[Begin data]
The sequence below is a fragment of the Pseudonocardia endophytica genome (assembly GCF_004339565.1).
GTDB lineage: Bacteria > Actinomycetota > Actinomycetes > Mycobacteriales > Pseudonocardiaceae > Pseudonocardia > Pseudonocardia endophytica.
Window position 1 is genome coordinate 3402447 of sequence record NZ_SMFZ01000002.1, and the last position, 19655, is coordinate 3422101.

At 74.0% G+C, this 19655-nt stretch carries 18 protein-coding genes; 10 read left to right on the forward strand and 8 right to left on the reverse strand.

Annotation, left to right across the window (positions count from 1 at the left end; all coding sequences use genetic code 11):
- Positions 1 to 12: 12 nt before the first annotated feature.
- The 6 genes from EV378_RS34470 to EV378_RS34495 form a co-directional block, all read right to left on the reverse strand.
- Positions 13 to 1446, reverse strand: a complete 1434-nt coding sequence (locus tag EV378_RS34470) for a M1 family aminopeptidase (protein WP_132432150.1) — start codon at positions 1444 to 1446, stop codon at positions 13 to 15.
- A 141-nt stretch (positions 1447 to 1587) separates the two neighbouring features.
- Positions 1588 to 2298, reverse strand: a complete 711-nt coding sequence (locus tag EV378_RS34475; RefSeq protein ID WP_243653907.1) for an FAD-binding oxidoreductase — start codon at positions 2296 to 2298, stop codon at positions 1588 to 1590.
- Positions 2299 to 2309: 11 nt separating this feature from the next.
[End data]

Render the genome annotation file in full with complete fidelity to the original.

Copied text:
The sequence below is a fragment of the Pseudonocardia endophytica genome (assembly GCF_004339565.1).
GTDB lineage: Bacteria > Actinomycetota > Actinomycetes > Mycobacteriales > Pseudonocardiaceae > Pseudonocardia > Pseudonocardia endophytica.
Window position 1 is genome coordinate 3402447 of sequence record NZ_SMFZ01000002.1, and the last position, 19655, is coordinate 3422101.

At 74.0% G+C, this 19655-nt stretch carries 18 protein-coding genes; 10 read left to right on the forward strand and 8 right to left on the reverse strand.

Annotation, left to right across the window (positions count from 1 at the left end; all coding sequences use genetic code 11):
- Positions 1 to 12: 12 nt before the first annotated feature.
- The 6 genes from EV378_RS34470 to EV378_RS34495 form a co-directional block, all read right to left on the reverse strand.
- Positions 13 to 1446, reverse strand: a complete 1434-nt coding sequence (locus tag EV378_RS34470) for a M1 family aminopeptidase (protein WP_132432150.1) — start codon at positions 1444 to 1446, stop codon at positions 13 to 15.
- A 141-nt stretch (positions 1447 to 1587) separates the two neighbouring features.
- Positions 1588 to 2298, reverse strand: a complete 711-nt coding sequence (locus tag EV378_RS34475; RefSeq protein ID WP_243653907.1) for an FAD-binding oxidoreductase — start codon at positions 2296 to 2298, stop codon at positions 1588 to 1590.
- Positions 2299 to 2309: 11 nt separating this feature from the next.